By Melanie Lekocevic
Capital Region Independent Media
RAVENA — With the Friendship Festival — geared largely to children — in the rearview mirror, a village official set out to come up with a fun evening aimed at the adults.
Village Trustee Caitlin Appleby came up with the idea for the first-ever “Brews, Bites & Bands” event, complete with an Oktoberfest-like beer garden, live music and food trucks, all from local businesses.
The event took place Saturday evening at Mosher Park, with the beer garden fenced off inside the basketball courts and IDs checked as people filed in for the age 21-and-over festivities.
Food vendors were placed outside the beer garden so people of all ages, or those bringing younger people with them, could enjoy an evening meal and listen to the live music. There were picnic tables set up, fire pits for when the temperature dipped and a fall-themed photo opp area where people could take photos.
“We are bringing the community together for our first adult-only event,” Appleby said as the festivities got underway and people began lining up. “It’s going to be a good evening with a lot of local labor of love. We have good music, we have good food. Even if you don’t want to drink you can still come out and participate in the activities. It’s something fun to do for the community.”
Appleby, who has also organized the annual Friendship Festival in late August for years, got the idea when she was talking to her hairdresser and decided she wanted to do something for the grown-ups in the community.
Her hairdresser happens to be Tracy Douglas, who also co-owns Rail to River Brewing with her husband, Steven Douglas.
And so the idea for an Oktoberfest-like evening was born.
“It just happened very organically,” Appleby said.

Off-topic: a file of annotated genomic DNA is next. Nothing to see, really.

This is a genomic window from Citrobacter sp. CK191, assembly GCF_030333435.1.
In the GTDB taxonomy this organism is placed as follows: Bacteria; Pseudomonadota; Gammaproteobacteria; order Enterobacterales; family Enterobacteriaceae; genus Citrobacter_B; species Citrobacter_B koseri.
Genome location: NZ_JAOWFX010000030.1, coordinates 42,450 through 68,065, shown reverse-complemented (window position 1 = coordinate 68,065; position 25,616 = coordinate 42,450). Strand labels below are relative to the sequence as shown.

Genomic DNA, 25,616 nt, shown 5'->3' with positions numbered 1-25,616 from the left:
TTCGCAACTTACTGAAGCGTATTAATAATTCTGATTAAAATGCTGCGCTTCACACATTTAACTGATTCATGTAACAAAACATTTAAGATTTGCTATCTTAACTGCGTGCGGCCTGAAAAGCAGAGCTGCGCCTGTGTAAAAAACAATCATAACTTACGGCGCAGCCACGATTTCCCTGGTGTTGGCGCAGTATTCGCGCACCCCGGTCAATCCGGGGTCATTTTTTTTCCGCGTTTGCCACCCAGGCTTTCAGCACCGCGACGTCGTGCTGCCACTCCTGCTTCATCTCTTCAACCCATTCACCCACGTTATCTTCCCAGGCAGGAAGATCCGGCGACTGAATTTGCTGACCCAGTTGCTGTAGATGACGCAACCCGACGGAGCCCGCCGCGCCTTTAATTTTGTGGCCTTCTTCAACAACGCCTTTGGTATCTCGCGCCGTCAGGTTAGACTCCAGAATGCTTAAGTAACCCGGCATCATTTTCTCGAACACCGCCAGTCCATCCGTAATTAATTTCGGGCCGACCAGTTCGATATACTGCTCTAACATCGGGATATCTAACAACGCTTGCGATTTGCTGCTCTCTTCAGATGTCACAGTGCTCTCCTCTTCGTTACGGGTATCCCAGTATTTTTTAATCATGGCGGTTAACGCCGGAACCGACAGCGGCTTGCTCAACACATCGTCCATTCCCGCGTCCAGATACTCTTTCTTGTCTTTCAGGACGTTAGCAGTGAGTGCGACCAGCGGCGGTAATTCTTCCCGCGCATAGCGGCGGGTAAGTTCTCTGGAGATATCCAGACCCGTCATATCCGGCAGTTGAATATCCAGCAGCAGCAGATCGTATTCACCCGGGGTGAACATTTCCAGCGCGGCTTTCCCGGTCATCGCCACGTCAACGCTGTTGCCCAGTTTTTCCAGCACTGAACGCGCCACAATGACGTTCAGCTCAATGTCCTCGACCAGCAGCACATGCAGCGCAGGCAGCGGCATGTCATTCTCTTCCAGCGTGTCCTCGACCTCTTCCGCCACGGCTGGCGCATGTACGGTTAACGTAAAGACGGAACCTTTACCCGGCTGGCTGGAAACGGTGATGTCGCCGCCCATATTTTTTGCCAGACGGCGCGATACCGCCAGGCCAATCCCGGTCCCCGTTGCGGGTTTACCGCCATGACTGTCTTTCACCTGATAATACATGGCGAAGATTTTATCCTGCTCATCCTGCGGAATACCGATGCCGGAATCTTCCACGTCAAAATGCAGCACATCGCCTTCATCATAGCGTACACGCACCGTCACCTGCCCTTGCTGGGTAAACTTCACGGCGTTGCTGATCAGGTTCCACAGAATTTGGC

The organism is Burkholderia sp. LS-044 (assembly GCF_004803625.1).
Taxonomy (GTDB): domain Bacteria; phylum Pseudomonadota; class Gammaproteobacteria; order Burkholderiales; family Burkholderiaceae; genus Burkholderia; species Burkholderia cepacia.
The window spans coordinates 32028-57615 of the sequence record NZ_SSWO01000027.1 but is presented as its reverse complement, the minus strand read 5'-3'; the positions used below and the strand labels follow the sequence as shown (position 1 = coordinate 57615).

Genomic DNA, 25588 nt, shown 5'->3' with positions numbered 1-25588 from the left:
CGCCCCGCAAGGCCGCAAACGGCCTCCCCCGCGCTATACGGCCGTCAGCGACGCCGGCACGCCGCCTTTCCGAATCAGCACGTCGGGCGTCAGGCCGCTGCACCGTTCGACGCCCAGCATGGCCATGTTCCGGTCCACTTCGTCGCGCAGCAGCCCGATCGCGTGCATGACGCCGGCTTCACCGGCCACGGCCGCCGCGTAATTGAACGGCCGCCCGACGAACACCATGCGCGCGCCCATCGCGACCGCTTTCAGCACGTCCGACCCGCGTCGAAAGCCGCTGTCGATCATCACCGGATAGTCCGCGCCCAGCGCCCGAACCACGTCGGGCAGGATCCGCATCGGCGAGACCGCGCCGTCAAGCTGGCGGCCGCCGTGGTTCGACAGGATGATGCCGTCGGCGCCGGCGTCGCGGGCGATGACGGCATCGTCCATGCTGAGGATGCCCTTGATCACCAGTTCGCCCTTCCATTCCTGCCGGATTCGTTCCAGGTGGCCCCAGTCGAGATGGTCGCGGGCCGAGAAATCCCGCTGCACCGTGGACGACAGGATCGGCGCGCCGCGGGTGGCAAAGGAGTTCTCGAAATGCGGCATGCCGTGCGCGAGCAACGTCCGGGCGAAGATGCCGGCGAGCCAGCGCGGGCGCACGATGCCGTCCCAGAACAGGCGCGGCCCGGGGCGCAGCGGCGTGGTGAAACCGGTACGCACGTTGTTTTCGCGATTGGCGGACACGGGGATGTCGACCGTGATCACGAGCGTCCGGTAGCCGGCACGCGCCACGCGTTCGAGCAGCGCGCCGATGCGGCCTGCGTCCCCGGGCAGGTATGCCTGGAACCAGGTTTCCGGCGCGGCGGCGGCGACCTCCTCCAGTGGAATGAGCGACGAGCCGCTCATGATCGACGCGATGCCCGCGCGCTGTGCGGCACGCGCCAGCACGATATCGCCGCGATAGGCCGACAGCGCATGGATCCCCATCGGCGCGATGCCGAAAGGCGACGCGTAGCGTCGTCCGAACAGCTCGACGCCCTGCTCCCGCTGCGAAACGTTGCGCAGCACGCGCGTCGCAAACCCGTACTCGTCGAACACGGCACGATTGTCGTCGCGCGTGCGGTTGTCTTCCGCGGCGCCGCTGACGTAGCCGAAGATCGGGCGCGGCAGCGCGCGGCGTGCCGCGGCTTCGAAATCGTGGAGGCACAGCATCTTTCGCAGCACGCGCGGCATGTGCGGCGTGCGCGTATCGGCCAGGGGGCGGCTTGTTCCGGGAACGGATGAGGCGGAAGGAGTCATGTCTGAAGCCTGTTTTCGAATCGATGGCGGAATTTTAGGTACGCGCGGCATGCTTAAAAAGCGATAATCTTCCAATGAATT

Providing activities for the kids is important for the community, but Appleby wanted to make sure the adults had something fun to look forward to as well.
“I think it’s important to target our youth,” Appleby said. “I want them to love where they live, but the grown-ups are the ones that are making the decisions about where they live so I want them to love to live here, too. I think it’s important that they feel connected to the place where they live. Who knows what will spawn from tonight — there could be new friendships or new partnerships formed. I’m just excited to bring everyone together.”
The Douglas’ business, Rail to River Brewing, provided the brews and a line of customers quickly formed inside the beer garden as soon as it opened.
Tracy Douglas said she and Appleby teamed up to provide an evening geared to the adults in the community.
“We do a lot for kids with the Friendship Festival and other things, but we thought it would be great to get all of our adults together to get to know each other and weave the fabric of Ravena back together again,” Douglas said.
In addition to Rail to River Brewing that provided the suds, New Scotland Spirits was on hand selling bottles.
“We are sampling some of our whiskeys — they are all made from grains grown right on local farms in the town of New Scotland, including on our own farm,” said co-owner Rebecca Miller.